selective perception takes place based on the needs, experience, background
and personal characteristics of the receiver. Gil had a reputation for getting the
job done. This would have made him feel important and egoistic. In addition, he
was at the upper levels of the hierarchy in the organization. His position and
power within the company made him perceive the memo as being a challenge to
his authority and a criticism of his abilities by a technician who had just joined the
In this case, we also see that language can severely impede communication.
There does seem to be a difference in what the memo meant to Gordon and
what it signified for Gil. We also feel that the memo could have been worded in a
better way. Even though well meaning, some sentences in the memo can be
termed as provocative for a man like Gil who is used to authoritarianism. A
phrase like the company ‘needs to show genuine interest’ implies that no one is
serious about the problem. This might be true, but it needs to be a put across in a
more subtle manner. ‘Having a safety program on paper only neither fools nor
benefits anyone’ is a very strong statement that can trigger off the kind of
reaction that Gil demonstrated. The impression this sentence creates is that the
company is a conniving organization that aims to fool people. However, these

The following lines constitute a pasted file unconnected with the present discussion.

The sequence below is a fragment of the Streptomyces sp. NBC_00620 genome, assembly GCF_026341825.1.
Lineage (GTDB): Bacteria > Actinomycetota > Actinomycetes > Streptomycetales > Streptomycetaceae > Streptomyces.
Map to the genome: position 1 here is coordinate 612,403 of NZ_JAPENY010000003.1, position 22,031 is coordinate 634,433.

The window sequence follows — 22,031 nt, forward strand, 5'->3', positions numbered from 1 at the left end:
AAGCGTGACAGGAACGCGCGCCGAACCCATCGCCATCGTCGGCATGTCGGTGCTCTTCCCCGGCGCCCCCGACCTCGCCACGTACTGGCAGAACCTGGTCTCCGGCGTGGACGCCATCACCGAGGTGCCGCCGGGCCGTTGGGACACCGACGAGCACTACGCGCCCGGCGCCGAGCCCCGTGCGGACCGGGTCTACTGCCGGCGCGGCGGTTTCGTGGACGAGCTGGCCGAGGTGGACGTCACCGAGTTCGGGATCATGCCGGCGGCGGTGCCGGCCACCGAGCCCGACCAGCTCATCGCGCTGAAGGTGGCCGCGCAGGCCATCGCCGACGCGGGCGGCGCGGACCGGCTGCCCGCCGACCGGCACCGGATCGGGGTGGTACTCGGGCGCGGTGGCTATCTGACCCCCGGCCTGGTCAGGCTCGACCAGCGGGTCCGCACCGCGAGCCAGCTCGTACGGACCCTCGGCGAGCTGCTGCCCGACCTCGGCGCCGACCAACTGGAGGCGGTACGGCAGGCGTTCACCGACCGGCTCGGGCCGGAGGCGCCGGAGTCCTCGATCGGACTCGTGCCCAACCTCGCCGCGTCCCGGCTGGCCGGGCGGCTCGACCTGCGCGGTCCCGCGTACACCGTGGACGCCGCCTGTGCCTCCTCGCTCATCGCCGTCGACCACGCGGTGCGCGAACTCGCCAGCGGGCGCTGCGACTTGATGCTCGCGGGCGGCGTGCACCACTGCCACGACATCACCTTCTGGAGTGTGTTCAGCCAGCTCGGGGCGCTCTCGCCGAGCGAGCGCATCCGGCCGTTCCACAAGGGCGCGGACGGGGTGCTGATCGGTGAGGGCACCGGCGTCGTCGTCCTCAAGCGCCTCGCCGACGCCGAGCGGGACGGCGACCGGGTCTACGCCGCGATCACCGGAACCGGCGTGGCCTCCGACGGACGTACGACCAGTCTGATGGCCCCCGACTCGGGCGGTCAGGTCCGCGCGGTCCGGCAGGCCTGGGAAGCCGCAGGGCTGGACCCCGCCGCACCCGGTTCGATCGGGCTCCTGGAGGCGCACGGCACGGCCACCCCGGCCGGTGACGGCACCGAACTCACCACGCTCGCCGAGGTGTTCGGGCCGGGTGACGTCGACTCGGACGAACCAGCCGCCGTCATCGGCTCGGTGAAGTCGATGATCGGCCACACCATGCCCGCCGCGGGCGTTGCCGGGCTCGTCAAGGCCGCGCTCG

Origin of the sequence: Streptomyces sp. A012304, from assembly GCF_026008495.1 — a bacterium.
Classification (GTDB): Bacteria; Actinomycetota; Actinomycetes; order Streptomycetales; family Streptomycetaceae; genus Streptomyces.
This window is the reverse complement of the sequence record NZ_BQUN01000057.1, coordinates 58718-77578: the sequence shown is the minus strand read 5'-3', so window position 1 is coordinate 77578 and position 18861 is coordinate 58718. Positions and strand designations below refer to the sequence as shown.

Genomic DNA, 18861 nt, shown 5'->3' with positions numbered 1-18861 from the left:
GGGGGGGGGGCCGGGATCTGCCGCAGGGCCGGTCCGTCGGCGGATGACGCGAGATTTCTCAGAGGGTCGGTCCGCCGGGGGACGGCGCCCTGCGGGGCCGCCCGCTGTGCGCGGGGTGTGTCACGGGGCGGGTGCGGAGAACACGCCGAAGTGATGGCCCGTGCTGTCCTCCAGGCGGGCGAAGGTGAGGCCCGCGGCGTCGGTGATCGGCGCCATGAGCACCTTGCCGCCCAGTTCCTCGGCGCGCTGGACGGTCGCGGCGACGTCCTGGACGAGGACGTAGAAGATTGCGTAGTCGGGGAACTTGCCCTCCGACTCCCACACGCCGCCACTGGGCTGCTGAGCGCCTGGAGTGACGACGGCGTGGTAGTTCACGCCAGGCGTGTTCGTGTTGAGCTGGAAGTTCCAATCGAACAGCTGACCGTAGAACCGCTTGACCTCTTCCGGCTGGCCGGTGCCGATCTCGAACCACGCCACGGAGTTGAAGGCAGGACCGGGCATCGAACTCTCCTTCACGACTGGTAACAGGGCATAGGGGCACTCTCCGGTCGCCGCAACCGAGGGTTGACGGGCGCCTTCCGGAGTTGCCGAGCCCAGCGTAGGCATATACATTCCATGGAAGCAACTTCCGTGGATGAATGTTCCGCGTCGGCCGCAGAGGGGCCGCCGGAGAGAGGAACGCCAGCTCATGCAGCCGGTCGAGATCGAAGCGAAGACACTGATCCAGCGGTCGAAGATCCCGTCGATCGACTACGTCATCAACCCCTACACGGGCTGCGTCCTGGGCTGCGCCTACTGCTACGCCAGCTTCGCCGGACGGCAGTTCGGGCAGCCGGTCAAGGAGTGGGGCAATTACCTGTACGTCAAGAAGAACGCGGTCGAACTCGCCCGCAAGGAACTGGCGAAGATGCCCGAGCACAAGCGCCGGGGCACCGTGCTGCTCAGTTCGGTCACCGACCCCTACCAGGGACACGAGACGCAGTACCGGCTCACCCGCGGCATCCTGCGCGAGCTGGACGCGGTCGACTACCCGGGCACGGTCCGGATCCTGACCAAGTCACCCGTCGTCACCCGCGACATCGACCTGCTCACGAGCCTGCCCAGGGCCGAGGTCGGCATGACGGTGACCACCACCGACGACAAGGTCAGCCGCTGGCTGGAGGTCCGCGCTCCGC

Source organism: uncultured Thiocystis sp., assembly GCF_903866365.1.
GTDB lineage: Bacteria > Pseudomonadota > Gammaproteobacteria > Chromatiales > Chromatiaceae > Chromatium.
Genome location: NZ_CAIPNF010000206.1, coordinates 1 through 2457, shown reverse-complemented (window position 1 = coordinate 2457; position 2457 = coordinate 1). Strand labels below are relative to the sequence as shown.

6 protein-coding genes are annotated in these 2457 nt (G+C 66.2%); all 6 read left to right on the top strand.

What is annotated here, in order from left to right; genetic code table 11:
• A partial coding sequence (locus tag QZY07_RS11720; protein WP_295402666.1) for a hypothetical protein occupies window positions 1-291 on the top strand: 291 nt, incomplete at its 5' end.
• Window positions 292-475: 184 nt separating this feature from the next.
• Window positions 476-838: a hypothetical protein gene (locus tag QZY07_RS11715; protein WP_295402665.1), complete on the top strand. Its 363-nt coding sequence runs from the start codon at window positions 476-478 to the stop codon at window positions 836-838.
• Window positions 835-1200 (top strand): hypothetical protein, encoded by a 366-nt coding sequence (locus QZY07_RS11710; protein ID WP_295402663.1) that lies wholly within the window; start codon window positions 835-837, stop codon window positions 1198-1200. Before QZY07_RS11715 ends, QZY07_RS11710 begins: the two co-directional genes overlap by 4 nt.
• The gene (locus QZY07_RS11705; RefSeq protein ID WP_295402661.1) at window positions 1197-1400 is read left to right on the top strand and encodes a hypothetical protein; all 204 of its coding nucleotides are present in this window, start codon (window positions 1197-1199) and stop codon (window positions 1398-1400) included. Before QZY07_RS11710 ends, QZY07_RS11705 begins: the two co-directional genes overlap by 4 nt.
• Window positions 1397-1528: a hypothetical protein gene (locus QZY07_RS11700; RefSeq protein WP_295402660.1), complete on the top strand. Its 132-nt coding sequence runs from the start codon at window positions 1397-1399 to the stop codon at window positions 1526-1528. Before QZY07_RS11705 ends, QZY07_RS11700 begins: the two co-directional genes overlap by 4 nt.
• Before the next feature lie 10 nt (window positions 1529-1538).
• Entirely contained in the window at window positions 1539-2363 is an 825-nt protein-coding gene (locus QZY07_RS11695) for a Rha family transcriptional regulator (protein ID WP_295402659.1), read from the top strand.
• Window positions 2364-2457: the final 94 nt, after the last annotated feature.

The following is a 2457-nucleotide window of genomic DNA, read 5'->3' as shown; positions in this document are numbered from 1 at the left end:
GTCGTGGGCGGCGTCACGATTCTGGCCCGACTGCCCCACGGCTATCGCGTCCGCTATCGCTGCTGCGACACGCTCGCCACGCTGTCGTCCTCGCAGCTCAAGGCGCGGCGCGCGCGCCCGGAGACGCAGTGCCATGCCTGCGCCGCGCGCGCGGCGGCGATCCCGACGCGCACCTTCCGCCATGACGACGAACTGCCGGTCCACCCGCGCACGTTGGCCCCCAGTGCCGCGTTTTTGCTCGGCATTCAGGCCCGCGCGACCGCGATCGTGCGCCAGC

errors in wordings certainly do not justify Gil’s reaction.
The topic of ethics is a very subjective one. The question of ethics also comes
into play in a subtle way in this case. After doing his research and offering
solutions, Gordon had two choices. He could sit quietly since he had done his job
by defining problems and suggesting solutions. The second alternative was
making a pro active effort to point out the necessity of immediately implementing
his suggestions. It would have certainly crossed his mind that some people in
upper management might not like a technician to teach them what to do.
However, he decided it was more important for him to pursue the cause of
employee safety even if it met with resistance. Being a socially responsive
person, he took the risk of annoying his superiors. This shows that the question
of how far one is willing to go for what one believes in is a relevant question and
every individual has to find his or her own answer to it.
Lastly we see that Gordon felt he was sidelined in the work processes because
he was a mere technician. This led to a great sense of frustration. It becomes
evident that companies that do not offer employees a participative role fail to
motivate them. The lower the level of employee empowerment in a company, the
higher is the corresponding rate of employee turnover.
The lessons we learn from this case are important as they turn out to be quite
well related with the theories proposed in the field of organizational behavior.
Hence, they serve as guidelines to avoid problems in the workplace.